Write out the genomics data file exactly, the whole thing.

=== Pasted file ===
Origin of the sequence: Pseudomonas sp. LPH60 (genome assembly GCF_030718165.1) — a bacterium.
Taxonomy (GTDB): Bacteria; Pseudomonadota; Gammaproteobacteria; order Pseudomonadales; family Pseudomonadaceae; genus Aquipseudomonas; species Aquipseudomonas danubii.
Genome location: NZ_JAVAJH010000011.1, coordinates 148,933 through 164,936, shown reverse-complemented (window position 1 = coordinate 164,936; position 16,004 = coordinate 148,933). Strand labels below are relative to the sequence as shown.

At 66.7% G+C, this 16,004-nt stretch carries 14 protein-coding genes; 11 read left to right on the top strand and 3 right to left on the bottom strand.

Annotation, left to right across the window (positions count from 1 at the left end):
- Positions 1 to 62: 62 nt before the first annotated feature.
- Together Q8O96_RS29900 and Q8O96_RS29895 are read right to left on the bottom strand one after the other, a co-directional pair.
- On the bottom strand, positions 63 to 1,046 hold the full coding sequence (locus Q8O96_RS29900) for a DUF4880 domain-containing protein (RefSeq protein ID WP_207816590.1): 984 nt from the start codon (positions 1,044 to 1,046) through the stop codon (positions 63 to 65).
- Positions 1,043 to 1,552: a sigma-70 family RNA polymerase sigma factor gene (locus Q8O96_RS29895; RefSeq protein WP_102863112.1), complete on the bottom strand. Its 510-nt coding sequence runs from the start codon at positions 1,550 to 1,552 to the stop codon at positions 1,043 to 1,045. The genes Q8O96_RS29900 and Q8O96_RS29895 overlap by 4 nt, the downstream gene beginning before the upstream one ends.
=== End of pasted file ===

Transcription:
Origin of the sequence: Pseudomonas sp. LPH60 (genome assembly GCF_030718165.1) — a bacterium.
Taxonomy (GTDB): Bacteria; Pseudomonadota; Gammaproteobacteria; order Pseudomonadales; family Pseudomonadaceae; genus Aquipseudomonas; species Aquipseudomonas danubii.
Genome location: NZ_JAVAJH010000011.1, coordinates 148,933 through 164,936, shown reverse-complemented (window position 1 = coordinate 164,936; position 16,004 = coordinate 148,933). Strand labels below are relative to the sequence as shown.

At 66.7% G+C, this 16,004-nt stretch carries 14 protein-coding genes; 11 read left to right on the top strand and 3 right to left on the bottom strand.

Annotation, left to right across the window (positions count from 1 at the left end):
- Positions 1 to 62: 62 nt before the first annotated feature.
- Together Q8O96_RS29900 and Q8O96_RS29895 are read right to left on the bottom strand one after the other, a co-directional pair.
- On the bottom strand, positions 63 to 1,046 hold the full coding sequence (locus Q8O96_RS29900) for a DUF4880 domain-containing protein (RefSeq protein ID WP_207816590.1): 984 nt from the start codon (positions 1,044 to 1,046) through the stop codon (positions 63 to 65).
- Positions 1,043 to 1,552: a sigma-70 family RNA polymerase sigma factor gene (locus Q8O96_RS29895; RefSeq protein WP_102863112.1), complete on the bottom strand. Its 510-nt coding sequence runs from the start codon at positions 1,550 to 1,552 to the stop codon at positions 1,043 to 1,045. The genes Q8O96_RS29900 and Q8O96_RS29895 overlap by 4 nt, the downstream gene beginning before the upstream one ends.